For a long time, the sad remains of the tabernacle stood shored up with no decision about the building’s future. “We know that many of you have prayed for this day,” Elder Walker said.
He told the story of a woman who had sent a letter to President Monson who said though she had not been a member of the Church, she had grown up in Provo and that she had found peace and serenity on the grounds of this tabernacle like nowhere else. She cried and cried when the tabernacle burned. When President Monson announced that it would be restored as a temple, she cried and cried again.
An Act of Faith
“Could it be a more beautiful morning?” Elder Holland asked, “and these grounds filled as much as possible with faithful people making history. Sometimes we are so close to history, we don’t realize we are making it. It dawns on me that this will be the largest group probably ever again to gather on this property.”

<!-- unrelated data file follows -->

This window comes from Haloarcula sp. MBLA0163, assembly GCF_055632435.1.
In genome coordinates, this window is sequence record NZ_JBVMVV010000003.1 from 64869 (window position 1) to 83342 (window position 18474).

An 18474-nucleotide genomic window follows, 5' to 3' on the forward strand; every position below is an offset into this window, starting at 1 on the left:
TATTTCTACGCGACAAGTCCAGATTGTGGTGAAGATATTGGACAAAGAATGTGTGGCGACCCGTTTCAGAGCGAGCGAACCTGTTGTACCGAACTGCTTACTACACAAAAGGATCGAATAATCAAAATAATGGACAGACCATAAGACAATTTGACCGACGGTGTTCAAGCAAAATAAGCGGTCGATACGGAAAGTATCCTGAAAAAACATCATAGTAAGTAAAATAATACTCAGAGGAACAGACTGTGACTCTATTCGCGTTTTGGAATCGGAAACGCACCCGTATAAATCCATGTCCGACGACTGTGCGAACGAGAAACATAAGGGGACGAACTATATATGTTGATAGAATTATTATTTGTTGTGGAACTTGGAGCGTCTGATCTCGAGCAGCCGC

He said, “There is something in the promise and the prophecy and the devotion in a groundbreaking that is an act of faith.” He reminded the audience that the Saints didn’t have a successful experience with their first experiences trying to build a temple.
In Kirtland, he said the people gave their time, their energies and their china to build a temple, only to leave it to apostates, discontents and genuine enemies of the Church. They didn’t have any more success in Independence where the promise was declared but not realized. In Far West, they barely got four foundation stones laid before they were hounded out, and finally the Saints were driven from their temple in Nauvoo where they left, ready to cross a wilderness to who knows where.